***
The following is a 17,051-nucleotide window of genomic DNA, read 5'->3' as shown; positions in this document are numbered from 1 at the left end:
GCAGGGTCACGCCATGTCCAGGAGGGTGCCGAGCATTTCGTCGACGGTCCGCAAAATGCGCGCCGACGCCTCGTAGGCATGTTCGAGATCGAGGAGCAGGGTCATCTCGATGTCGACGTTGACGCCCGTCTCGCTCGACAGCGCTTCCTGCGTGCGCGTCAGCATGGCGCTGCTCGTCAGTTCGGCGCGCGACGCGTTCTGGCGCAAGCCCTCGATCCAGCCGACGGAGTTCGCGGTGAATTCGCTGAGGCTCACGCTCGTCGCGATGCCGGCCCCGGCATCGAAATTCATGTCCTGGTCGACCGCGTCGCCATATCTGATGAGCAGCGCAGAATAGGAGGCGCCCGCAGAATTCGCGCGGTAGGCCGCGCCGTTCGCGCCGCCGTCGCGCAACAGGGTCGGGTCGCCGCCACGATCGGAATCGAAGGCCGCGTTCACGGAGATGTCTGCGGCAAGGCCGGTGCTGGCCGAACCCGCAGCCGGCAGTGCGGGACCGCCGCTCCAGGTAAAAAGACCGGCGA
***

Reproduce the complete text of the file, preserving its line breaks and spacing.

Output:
The following is a 17,051-nucleotide window of genomic DNA, read 5'->3' as shown; positions in this document are numbered from 1 at the left end:
GCAGGGTCACGCCATGTCCAGGAGGGTGCCGAGCATTTCGTCGACGGTCCGCAAAATGCGCGCCGACGCCTCGTAGGCATGTTCGAGATCGAGGAGCAGGGTCATCTCGATGTCGACGTTGACGCCCGTCTCGCTCGACAGCGCTTCCTGCGTGCGCGTCAGCATGGCGCTGCTCGTCAGTTCGGCGCGCGACGCGTTCTGGCGCAAGCCCTCGATCCAGCCGACGGAGTTCGCGGTGAATTCGCTGAGGCTCACGCTCGTCGCGATGCCGGCCCCGGCATCGAAATTCATGTCCTGGTCGACCGCGTCGCCATATCTGATGAGCAGCGCAGAATAGGAGGCGCCCGCAGAATTCGCGCGGTAGGCCGCGCCGTTCGCGCCGCCGTCGCGCAACAGGGTCGGGTCGCCGCCACGATCGGAATCGAAGGCCGCGTTCACGGAGATGTCTGCGGCAAGGCCGGTGCTGGCCGAACCCGCAGCCGGCAGTGCGGGACCGCCGCTCCAGGTAAAAAGACCGGCGA